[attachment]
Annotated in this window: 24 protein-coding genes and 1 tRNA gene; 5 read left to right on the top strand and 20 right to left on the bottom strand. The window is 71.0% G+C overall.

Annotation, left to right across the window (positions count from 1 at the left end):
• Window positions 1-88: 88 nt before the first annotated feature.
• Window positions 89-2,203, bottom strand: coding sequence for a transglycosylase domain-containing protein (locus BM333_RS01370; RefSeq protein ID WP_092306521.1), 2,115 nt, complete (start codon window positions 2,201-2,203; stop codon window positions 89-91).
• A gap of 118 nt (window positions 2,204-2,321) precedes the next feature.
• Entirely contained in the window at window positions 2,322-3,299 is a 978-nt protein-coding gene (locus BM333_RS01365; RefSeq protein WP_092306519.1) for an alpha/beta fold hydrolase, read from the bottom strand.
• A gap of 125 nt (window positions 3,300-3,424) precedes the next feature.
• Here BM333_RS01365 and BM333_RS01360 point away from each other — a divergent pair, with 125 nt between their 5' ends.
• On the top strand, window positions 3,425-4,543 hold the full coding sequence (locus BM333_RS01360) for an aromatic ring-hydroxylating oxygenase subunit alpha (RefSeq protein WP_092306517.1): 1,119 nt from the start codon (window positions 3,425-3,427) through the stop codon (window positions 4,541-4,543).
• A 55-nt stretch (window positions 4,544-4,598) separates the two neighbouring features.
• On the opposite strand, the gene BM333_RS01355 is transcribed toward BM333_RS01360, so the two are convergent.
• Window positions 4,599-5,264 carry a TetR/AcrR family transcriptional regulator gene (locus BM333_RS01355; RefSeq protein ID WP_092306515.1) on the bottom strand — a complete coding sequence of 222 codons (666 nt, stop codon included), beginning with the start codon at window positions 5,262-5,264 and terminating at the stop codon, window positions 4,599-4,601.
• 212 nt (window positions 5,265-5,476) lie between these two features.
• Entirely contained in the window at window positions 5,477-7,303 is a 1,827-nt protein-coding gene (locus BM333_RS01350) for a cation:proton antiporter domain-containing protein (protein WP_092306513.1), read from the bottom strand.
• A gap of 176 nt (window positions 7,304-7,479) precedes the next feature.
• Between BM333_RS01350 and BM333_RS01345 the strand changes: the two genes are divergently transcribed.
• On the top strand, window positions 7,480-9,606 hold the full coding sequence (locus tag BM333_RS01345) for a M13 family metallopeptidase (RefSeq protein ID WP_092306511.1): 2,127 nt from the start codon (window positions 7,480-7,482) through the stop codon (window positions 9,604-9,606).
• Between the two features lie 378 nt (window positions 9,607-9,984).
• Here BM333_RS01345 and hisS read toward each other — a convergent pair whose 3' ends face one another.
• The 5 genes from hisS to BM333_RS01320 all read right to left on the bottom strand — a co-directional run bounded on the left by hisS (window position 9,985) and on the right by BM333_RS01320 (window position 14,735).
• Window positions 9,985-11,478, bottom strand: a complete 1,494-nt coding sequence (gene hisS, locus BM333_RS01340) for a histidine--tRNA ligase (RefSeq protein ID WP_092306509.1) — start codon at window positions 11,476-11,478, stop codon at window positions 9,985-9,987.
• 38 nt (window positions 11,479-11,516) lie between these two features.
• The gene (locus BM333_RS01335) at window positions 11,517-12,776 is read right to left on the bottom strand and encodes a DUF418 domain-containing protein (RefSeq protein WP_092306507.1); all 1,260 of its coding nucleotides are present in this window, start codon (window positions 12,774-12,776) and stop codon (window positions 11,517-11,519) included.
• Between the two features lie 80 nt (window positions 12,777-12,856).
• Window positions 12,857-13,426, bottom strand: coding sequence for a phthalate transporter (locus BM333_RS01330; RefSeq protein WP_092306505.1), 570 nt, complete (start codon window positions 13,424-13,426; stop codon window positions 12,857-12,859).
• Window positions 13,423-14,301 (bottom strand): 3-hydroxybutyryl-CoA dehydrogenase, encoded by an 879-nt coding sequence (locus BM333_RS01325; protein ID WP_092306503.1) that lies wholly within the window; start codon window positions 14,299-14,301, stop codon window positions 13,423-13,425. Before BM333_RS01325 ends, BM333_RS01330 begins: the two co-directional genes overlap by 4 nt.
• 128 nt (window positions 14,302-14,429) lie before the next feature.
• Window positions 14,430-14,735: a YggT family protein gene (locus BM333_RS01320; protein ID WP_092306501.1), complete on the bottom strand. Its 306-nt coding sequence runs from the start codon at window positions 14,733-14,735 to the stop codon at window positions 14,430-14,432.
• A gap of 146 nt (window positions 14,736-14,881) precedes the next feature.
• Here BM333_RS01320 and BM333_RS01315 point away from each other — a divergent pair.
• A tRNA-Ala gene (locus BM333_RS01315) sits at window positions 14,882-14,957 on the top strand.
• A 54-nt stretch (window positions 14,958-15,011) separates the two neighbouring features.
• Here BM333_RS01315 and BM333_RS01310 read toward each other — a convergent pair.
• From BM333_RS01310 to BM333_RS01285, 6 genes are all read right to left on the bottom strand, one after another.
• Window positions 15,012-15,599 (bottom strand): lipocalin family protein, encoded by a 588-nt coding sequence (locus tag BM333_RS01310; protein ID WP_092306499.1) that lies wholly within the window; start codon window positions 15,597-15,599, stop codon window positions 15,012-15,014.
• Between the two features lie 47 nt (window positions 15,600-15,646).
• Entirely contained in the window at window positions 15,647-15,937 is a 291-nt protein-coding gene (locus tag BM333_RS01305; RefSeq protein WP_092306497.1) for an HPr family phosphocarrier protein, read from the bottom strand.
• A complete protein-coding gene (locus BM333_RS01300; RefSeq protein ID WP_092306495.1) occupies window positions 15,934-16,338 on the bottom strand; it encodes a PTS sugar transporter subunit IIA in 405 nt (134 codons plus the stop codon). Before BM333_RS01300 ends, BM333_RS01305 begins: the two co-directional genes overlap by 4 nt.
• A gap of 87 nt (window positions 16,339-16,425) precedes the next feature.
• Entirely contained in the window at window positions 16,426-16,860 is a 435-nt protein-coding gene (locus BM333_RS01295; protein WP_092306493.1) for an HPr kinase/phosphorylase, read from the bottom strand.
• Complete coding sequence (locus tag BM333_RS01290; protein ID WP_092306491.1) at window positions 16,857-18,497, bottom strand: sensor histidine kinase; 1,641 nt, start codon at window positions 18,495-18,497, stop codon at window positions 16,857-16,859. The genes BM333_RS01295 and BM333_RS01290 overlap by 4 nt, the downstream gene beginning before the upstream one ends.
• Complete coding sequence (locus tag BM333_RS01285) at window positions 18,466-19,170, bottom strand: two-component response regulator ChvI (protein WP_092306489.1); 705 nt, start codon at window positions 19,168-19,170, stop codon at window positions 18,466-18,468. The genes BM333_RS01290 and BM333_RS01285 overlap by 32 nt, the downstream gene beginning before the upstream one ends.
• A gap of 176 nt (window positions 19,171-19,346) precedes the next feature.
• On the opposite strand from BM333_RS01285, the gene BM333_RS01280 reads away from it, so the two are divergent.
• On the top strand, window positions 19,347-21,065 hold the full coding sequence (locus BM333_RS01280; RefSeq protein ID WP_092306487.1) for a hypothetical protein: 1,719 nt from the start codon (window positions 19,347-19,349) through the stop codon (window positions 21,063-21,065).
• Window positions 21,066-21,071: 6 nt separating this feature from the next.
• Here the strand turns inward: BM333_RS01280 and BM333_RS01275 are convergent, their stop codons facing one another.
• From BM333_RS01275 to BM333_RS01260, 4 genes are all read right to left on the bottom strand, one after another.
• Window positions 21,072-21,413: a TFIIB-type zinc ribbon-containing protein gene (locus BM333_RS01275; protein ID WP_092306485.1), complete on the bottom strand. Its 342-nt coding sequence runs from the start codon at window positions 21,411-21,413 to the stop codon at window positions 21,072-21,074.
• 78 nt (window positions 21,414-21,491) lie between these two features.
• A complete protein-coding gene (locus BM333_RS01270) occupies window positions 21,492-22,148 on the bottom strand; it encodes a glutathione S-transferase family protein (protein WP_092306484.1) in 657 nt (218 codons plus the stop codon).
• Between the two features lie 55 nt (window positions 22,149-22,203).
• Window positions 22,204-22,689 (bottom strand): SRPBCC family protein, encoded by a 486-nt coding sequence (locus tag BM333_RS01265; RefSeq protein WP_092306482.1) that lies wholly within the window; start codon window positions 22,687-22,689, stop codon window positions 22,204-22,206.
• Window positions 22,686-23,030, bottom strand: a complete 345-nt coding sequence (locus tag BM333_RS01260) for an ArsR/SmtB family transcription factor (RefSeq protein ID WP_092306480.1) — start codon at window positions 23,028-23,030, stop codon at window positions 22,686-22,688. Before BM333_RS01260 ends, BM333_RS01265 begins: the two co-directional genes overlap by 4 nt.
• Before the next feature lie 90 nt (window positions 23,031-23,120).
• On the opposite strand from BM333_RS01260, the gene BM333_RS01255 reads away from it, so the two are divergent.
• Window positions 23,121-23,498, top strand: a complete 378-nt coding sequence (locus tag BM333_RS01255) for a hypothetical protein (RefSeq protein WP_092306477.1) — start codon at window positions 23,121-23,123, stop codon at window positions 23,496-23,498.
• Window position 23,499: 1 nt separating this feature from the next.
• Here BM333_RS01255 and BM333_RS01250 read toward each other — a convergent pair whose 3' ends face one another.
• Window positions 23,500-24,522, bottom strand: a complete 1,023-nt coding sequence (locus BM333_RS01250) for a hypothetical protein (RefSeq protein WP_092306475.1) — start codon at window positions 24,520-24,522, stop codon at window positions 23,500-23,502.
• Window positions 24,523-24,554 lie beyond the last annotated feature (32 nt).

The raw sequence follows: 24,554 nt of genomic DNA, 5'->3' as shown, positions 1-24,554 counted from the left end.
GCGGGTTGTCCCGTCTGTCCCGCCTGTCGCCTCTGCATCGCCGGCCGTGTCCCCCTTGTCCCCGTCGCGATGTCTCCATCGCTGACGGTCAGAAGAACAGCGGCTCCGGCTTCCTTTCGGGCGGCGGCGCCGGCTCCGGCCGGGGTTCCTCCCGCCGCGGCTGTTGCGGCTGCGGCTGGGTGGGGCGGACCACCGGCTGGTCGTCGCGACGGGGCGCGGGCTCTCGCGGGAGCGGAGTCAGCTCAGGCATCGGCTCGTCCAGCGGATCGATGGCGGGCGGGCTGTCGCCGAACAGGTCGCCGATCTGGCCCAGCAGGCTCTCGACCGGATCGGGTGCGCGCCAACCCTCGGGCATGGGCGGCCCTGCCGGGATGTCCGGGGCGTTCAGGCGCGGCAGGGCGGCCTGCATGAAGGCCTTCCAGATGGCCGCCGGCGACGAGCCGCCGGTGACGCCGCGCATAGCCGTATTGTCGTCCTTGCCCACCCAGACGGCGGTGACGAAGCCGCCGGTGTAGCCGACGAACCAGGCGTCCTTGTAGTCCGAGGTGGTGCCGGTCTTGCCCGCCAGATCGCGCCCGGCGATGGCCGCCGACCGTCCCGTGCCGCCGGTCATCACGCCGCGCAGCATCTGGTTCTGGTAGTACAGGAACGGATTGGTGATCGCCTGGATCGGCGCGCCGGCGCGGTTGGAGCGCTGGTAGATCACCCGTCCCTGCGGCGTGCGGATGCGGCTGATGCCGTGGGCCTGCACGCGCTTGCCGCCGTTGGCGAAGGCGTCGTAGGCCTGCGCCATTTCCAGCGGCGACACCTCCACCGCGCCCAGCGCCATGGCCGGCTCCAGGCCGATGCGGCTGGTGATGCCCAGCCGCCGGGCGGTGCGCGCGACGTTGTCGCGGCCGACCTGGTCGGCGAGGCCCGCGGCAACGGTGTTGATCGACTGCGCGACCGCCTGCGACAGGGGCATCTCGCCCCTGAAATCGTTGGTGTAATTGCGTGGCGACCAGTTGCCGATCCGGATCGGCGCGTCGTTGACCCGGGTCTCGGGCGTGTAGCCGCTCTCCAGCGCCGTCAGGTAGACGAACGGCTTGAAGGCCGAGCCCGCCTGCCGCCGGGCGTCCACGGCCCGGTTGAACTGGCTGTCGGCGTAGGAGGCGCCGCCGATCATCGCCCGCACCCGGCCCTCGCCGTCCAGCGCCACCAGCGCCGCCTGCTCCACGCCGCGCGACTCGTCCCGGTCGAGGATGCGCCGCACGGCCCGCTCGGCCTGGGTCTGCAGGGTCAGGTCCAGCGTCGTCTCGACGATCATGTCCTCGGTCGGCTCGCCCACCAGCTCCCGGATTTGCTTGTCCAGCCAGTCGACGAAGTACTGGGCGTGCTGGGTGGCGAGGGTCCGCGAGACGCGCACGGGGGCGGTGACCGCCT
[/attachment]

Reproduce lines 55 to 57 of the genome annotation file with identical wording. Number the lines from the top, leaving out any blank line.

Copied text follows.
• Before the next feature lie 90 nt (window positions 23,031-23,120).
• On the opposite strand from BM333_RS01260, the gene BM333_RS01255 reads away from it, so the two are divergent.
• Window positions 23,121-23,498, top strand: a complete 378-nt coding sequence (locus tag BM333_RS01255) for a hypothetical protein (RefSeq protein WP_092306477.1) — start codon at window positions 23,121-23,123, stop codon at window positions 23,496-23,498.